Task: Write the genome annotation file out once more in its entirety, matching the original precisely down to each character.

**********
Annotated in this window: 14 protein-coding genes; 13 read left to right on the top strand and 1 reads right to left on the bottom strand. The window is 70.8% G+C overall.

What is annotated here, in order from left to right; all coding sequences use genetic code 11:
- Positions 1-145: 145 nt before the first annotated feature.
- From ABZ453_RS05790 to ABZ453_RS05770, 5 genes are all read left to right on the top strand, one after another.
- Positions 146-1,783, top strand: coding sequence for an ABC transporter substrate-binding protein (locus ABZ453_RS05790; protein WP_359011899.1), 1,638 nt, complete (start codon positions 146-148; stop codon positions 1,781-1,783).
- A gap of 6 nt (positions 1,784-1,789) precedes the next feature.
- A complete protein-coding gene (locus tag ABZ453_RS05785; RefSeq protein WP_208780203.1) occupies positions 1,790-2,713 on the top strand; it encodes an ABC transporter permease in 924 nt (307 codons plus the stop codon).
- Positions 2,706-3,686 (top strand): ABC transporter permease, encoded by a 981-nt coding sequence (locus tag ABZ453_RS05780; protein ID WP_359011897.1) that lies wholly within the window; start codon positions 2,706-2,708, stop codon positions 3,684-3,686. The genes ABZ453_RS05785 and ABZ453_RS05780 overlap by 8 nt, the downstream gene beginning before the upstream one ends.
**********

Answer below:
Annotated in this window: 14 protein-coding genes; 13 read left to right on the top strand and 1 reads right to left on the bottom strand. The window is 70.8% G+C overall.

What is annotated here, in order from left to right; all coding sequences use genetic code 11:
- Positions 1-145: 145 nt before the first annotated feature.
- From ABZ453_RS05790 to ABZ453_RS05770, 5 genes are all read left to right on the top strand, one after another.
- Positions 146-1,783, top strand: coding sequence for an ABC transporter substrate-binding protein (locus ABZ453_RS05790; protein WP_359011899.1), 1,638 nt, complete (start codon positions 146-148; stop codon positions 1,781-1,783).
- A gap of 6 nt (positions 1,784-1,789) precedes the next feature.
- A complete protein-coding gene (locus tag ABZ453_RS05785; RefSeq protein WP_208780203.1) occupies positions 1,790-2,713 on the top strand; it encodes an ABC transporter permease in 924 nt (307 codons plus the stop codon).
- Positions 2,706-3,686 (top strand): ABC transporter permease, encoded by a 981-nt coding sequence (locus tag ABZ453_RS05780; protein ID WP_359011897.1) that lies wholly within the window; start codon positions 2,706-2,708, stop codon positions 3,684-3,686. The genes ABZ453_RS05785 and ABZ453_RS05780 overlap by 8 nt, the downstream gene beginning before the upstream one ends.